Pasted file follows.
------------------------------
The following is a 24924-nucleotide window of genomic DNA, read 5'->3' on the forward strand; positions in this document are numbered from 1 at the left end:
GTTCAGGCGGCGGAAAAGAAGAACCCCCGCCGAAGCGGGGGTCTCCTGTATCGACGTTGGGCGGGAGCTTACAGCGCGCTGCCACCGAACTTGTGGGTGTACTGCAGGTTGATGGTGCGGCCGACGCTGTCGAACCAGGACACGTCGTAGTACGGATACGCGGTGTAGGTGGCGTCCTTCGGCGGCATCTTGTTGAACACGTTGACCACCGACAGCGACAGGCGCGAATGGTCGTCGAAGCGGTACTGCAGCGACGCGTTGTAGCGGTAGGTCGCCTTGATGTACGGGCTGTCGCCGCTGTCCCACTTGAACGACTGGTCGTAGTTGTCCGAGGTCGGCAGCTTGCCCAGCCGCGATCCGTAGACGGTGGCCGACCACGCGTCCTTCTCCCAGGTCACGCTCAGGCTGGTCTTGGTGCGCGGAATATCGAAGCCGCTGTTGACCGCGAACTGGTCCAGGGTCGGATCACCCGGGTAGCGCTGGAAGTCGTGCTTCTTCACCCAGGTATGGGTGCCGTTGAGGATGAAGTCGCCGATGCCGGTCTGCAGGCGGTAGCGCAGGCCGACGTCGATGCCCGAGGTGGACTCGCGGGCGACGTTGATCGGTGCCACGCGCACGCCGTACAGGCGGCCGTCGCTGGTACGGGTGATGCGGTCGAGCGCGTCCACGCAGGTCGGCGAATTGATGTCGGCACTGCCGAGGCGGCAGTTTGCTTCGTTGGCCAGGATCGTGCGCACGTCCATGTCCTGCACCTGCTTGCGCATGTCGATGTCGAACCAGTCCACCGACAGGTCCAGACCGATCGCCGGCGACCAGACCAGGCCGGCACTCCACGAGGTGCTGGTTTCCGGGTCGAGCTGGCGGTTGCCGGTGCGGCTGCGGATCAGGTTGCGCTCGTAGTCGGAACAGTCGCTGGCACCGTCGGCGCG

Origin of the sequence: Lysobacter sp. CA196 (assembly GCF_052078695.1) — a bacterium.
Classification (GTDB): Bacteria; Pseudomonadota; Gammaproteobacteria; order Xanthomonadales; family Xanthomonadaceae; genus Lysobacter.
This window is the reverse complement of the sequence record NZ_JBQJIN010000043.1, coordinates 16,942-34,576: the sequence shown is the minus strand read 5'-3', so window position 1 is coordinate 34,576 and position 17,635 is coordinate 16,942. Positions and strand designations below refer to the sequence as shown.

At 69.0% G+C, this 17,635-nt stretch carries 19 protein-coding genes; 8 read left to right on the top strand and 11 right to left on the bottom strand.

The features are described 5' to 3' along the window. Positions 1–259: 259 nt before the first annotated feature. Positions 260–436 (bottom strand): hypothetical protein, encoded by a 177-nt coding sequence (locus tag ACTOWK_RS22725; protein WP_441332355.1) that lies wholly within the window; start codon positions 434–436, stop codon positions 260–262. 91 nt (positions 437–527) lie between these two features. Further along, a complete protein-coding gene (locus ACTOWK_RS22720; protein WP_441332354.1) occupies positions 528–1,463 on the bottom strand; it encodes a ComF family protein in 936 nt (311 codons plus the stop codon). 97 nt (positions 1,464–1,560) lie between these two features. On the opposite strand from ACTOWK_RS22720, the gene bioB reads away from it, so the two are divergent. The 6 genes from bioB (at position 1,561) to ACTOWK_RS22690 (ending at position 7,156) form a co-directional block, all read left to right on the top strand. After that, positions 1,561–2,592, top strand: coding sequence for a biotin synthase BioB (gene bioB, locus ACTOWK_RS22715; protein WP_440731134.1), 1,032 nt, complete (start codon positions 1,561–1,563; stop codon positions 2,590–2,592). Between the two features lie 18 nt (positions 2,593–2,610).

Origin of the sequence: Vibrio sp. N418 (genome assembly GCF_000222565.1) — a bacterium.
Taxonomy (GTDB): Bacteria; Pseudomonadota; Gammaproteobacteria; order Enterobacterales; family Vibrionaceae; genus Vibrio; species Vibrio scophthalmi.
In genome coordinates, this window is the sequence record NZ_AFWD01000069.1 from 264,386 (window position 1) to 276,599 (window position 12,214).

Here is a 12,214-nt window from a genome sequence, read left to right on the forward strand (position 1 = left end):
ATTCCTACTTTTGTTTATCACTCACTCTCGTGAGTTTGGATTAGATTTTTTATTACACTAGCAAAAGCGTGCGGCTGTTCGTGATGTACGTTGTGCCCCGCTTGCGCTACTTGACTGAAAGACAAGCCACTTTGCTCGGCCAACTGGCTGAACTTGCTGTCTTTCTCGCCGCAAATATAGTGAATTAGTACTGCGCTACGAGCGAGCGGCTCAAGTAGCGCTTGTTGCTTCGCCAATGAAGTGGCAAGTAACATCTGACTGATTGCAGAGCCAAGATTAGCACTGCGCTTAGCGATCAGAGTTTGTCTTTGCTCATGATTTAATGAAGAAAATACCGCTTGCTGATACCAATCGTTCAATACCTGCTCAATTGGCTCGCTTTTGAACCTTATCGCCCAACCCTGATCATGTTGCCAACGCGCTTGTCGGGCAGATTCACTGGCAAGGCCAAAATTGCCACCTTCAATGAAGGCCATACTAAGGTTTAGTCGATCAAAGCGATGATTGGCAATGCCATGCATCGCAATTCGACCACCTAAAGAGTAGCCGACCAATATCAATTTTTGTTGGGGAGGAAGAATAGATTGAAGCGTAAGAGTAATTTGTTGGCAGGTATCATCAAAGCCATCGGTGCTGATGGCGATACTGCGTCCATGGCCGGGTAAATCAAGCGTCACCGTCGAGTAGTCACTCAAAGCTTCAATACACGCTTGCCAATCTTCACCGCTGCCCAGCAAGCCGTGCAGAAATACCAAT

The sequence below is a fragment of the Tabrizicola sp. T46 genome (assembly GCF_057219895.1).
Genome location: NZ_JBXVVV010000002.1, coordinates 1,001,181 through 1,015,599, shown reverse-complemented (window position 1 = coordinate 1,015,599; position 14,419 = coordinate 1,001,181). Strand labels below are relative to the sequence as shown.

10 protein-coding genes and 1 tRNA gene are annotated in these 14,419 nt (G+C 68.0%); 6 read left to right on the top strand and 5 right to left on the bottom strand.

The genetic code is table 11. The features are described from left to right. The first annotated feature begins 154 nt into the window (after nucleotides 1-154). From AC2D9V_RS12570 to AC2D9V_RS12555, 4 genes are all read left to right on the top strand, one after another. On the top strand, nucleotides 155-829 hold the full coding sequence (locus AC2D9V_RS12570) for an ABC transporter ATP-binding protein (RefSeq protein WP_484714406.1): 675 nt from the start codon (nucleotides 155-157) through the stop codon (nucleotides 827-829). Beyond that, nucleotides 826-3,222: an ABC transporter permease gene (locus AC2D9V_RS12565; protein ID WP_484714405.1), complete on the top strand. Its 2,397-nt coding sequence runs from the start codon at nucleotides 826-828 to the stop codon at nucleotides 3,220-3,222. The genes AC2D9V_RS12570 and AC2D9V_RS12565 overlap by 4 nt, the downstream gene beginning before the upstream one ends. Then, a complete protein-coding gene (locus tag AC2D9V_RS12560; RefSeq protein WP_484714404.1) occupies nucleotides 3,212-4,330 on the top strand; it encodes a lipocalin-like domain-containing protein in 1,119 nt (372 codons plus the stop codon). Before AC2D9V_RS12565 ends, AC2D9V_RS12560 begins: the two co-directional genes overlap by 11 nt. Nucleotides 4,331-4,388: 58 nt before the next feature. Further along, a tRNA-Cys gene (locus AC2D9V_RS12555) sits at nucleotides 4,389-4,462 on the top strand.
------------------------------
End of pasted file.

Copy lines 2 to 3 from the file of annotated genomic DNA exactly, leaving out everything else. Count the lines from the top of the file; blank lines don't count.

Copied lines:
GTTCAGGCGGCGGAAAAGAAGAACCCCCGCCGAAGCGGGGGTCTCCTGTATCGACGTTGGGCGGGAGCTTACAGCGCGCTGCCACCGAACTTGTGGGTGTACTGCAGGTTGATGGTGCGGCCGACGCTGTCGAACCAGGACACGTCGTAGTACGGATACGCGGTGTAGGTGGCGTCCTTCGGCGGCATCTTGTTGAACACGTTGACCACCGACAGCGACAGGCGCGAATGGTCGTCGAAGCGGTACTGCAGCGACGCGTTGTAGCGGTAGGTCGCCTTGATGTACGGGCTGTCGCCGCTGTCCCACTTGAACGACTGGTCGTAGTTGTCCGAGGTCGGCAGCTTGCCCAGCCGCGATCCGTAGACGGTGGCCGACCACGCGTCCTTCTCCCAGGTCACGCTCAGGCTGGTCTTGGTGCGCGGAATATCGAAGCCGCTGTTGACCGCGAACTGGTCCAGGGTCGGATCACCCGGGTAGCGCTGGAAGTCGTGCTTCTTCACCCAGGTATGGGTGCCGTTGAGGATGAAGTCGCCGATGCCGGTCTGCAGGCGGTAGCGCAGGCCGACGTCGATGCCCGAGGTGGACTCGCGGGCGACGTTGATCGGTGCCACGCGCACGCCGTACAGGCGGCCGTCGCTGGTACGGGTGATGCGGTCGAGCGCGTCCACGCAGGTCGGCGAATTGATGTCGGCACTGCCGAGGCGGCAGTTTGCTTCGTTGGCCAGGATCGTGCGCACGTCCATGTCCTGCACCTGCTTGCGCATGTCGATGTCGAACCAGTCCACCGACAGGTCCAGACCGATCGCCGGCGACCAGACCAGGCCGGCACTCCACGAGGTGCTGGTTTCCGGGTCGAGCTGGCGGTTGCCGGTGCGGCTGCGGATCAGGTTGCGCTCGTAGTCGGAACAGTCGCTGGCACCGTCGGCGCG

Origin of the sequence: Lysobacter sp. CA196 (assembly GCF_052078695.1) — a bacterium.